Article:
Is high-risk neuroblastoma induction chemotherapy possible without G-CSF? A pilot study of safety and treatment delays in the absence of primary prophylactic hematopoietic growth factors

Sarah B. Whittle, Valeria Smith, Allison Silverstein, Margaret Parmeter, Charles G. Minard, M. Brooke Bernhardt, Peter E. Zage, Rajkumar Venkatramani, Jed G. Nuchtern, Andras Heczey, Heidi V. Russell, Jason M. Shohet, Jennifer H. Foster

Research output: Contribution to journalArticle

Abstract

Background/Objectives: Standard supportive care during induction therapy for high-risk neuroblastoma (HR-NBL) includes primary prophylactic granulocyte colony-stimulating factor (G-CSF) aimed at limiting duration of neutropenia, reducing infection risk, and minimizing treatment delays. Preclinical models suggest that G-CSF promotes maintenance of neuroblastoma cancer stem cells and may reduce the efficacy of chemotherapy. This study's objective was to determine the safety and feasibility of administering induction chemotherapy without routine use of prophylactic G-CSF. Design/Methods: Children with newly diagnosed HR-NBL received six-cycle induction chemotherapy regimen without prophylactic G-CSF in four cycles. G-CSF was administered for stem cell mobilization after cycle 3 and granulocyte-monocyte colony-stimulating factor after cycle 5 prior to surgical resection of primary disease. The primary outcome measure was the incidence of grade 3 or higher infection. We hypothesized that the per patient infection rate would be comparable to our institutional baseline rate of 58% in patients with HR-NBL receiving induction chemotherapy with prophylactic growth factor support. The trial used an A'Hern single-stage design. Results: Twelve patients with HR-NBL received 58 cycles of chemotherapy on study. Three patients completed the entire six-cycle regimen with no infections. Nine patients experienced grade 3 infections (bacteremia four, urinary tract infection two, skin/soft tissue infection three). No patients experienced grade 4 infections or required intensive care treatment for infection. Conclusion: A greater than expected number of serious bacterial infections were observed during administration of induction chemotherapy for HR-NBL without primary prophylactic G-CSF. These results support continued prophylactic administration growth factor during induction chemotherapy.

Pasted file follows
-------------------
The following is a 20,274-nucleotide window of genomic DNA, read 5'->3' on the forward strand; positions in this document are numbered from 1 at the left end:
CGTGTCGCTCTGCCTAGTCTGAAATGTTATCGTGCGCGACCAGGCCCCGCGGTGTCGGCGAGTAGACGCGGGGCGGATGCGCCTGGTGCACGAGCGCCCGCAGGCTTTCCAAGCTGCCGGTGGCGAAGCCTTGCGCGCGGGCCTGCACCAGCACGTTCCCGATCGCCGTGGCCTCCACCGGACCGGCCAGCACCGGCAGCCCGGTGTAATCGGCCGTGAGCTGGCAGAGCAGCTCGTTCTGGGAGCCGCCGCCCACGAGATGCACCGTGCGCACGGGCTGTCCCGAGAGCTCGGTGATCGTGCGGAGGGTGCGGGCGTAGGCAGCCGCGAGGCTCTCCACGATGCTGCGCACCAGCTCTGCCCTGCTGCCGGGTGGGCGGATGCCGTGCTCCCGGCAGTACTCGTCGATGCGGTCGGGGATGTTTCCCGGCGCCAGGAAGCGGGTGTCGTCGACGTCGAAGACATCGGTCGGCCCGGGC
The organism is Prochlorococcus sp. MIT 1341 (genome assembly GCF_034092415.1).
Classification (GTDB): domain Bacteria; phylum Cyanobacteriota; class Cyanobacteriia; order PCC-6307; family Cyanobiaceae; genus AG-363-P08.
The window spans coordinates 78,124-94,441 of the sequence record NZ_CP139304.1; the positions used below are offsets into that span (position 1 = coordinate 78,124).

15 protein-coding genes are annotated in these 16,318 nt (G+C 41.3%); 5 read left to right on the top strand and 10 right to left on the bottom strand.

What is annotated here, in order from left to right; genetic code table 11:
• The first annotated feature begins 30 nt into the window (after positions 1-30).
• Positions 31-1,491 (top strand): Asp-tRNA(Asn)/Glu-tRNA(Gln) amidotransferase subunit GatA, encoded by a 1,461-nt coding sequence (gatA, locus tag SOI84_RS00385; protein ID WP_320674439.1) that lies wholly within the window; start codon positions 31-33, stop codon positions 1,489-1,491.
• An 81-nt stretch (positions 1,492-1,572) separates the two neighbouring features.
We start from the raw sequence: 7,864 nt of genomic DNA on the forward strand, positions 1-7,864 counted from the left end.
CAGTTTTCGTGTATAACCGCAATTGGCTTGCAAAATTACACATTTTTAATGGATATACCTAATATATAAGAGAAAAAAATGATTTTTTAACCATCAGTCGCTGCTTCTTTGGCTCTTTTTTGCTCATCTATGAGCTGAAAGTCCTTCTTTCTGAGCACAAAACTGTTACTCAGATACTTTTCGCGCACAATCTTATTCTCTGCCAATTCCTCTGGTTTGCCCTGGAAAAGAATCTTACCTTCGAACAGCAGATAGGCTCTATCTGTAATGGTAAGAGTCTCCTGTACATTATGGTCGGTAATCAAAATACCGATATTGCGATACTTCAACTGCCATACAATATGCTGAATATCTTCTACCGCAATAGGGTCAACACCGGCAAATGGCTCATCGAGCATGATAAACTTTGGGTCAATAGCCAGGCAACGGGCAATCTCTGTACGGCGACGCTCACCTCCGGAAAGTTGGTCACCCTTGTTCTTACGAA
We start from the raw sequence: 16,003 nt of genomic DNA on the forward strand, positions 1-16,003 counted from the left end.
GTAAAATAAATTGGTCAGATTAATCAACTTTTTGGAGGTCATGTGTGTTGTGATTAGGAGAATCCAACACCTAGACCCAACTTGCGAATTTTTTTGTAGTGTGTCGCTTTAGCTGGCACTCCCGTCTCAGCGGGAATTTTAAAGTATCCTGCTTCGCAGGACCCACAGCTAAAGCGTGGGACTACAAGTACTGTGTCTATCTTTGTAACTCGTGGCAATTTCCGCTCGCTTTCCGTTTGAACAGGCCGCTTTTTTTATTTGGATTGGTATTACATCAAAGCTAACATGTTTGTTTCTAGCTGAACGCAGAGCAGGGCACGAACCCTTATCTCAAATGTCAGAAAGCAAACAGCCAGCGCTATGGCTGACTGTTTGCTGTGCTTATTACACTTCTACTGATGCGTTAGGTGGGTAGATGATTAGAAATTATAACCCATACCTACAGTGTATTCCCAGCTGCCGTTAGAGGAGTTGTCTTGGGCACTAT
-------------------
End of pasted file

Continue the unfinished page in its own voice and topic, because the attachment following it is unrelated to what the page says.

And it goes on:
Original languageEnglish (US)
Article numbere28417
JournalPediatric Blood and Cancer
Volume67
Issue number10
DOIs
StatePublished - Oct 1 2020

Keywords

  • G-CSF
  • GM-CSF
  • cancer stem cell
  • high-risk neuroblastoma
  • induction chemotherapy
  • neuroblastoma

ASJC Scopus subject areas

  • Pediatrics, Perinatology, and Child Health
  • Hematology
  • Oncology

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